16. yesterday i had yet another call “this is a prerecorded blah poll for blah such and such”

    as normal i terminated (expletive deleted)unanswered the unsolicited intrusion.

    sometimes i think it would be handy to know what percentage the ones who refused to respond is of the entire number contacted.

    i mean the results broadcast only represent the people who answered, not the whole number of people contacted.

    they never give the entire picture.

  17. “this obviously isn’t what the Yes campaign would want to leak, since it implies that Yes has already won, or nearly so”

    Unless they think the No campaign will see the data, realise that resistance is futile and give up, while the Yes vote will be buoyed, and as the Americans say, run up the score.

  18. I am inclined to think that the core of people really angry about same-sex marriage is small, and there is a fairly large group who just quietly can’t be bothered.

    FWIW our bunch of elite coffee-sipping gentrifiers in Lakemba have yet to have the rainbow “YES” flag out front burnt and we’ve all posted our surveys back.

    My vague impression is that there are a lot of older people who want to vote no but are unwilling to have a fight with their adult kids on the issue, so when the kids grab them and say “have you filled out the survey? No? Then let’s do that right now”… they say “yes”. That’s been my observation, anyway. Social pressure not to be an arsehole is a powerful thing, and the not-anonymous nature of the thing does make it more vulnerable.

    I suspect this also drives phone survey responses, who’s going to say “don’t care, won’t bother filling it out” to someone who has rung them specially to ask about the survey?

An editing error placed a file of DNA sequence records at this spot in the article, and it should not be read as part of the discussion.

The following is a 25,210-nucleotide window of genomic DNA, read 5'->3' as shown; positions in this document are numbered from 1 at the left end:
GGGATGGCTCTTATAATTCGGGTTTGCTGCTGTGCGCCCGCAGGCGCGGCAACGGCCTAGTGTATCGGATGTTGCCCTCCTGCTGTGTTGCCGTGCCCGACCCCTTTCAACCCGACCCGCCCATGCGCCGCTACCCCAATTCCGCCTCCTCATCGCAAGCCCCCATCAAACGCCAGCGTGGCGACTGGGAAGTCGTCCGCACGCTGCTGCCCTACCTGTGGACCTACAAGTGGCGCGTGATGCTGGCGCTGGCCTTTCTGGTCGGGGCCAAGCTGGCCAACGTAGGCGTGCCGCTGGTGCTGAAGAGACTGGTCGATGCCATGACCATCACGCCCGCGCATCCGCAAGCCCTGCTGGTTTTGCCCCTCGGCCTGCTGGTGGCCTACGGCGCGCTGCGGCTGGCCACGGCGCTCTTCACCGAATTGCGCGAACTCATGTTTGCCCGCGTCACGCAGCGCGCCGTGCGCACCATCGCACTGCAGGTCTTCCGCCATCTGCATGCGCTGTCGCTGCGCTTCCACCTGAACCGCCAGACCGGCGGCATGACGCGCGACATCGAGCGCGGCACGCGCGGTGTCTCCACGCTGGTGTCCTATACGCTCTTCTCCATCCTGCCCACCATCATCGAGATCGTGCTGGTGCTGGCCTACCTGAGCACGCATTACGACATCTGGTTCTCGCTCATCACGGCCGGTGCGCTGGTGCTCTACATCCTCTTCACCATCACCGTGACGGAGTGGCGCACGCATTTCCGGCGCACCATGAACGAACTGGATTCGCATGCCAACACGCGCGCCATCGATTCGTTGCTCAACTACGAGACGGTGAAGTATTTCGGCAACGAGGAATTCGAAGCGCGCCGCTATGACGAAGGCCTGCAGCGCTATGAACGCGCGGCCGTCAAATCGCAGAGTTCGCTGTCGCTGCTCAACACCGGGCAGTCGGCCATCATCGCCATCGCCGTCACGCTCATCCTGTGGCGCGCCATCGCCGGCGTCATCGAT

19. My sons, 21 and 18 have both said that they will get around to it, ……….. maybe. WTF Dad, if this government cant see the obvious need for equality and use the power that they already have, well then what’s the point.
    DA in #3 has pretty much hit the nail on the head.

  20. we certainly are having an overdue conversation/debate/rant /whinge to the fact that what the religiously intense call (with relevant it-is-written texts (chapter & verse)) abominations, are actually human beings and quite often family members.

    the collapse of the unregulated market in blackmail and extortion must be giving the beneficiaries of this market a severe case of the peeves.

  21. I just got a call in my home landline.

    Ring, ring


    “Hi, this is Senator Corey Bernardi from”


    I should have known it would be him. I never get calls on my landline any more. Even the marketers and surveys call on the mobile.

    If the premise of this thread is correct, Bernardi is too late with his robo calls.

  22. I finally got around to posting my yes vote. Maybe a lot of people are just lazy procrastinators with muted good intentions and general wish to live and let live. That’s the category I would put myself in. I don’t see that there’s any mystery in the response progress. After incompetence, laziness must explain a lot.

  23. “The theories that I (and others) helped develop explained why unfettered markets often not only do not lead to social justice, but do not even produce efficient outcomes.” – Joseph Stiglitz.

    I think Stiglitz would support J.Q.’s general position. We know who Stiglitz is. Who is Stephen D. Williamson?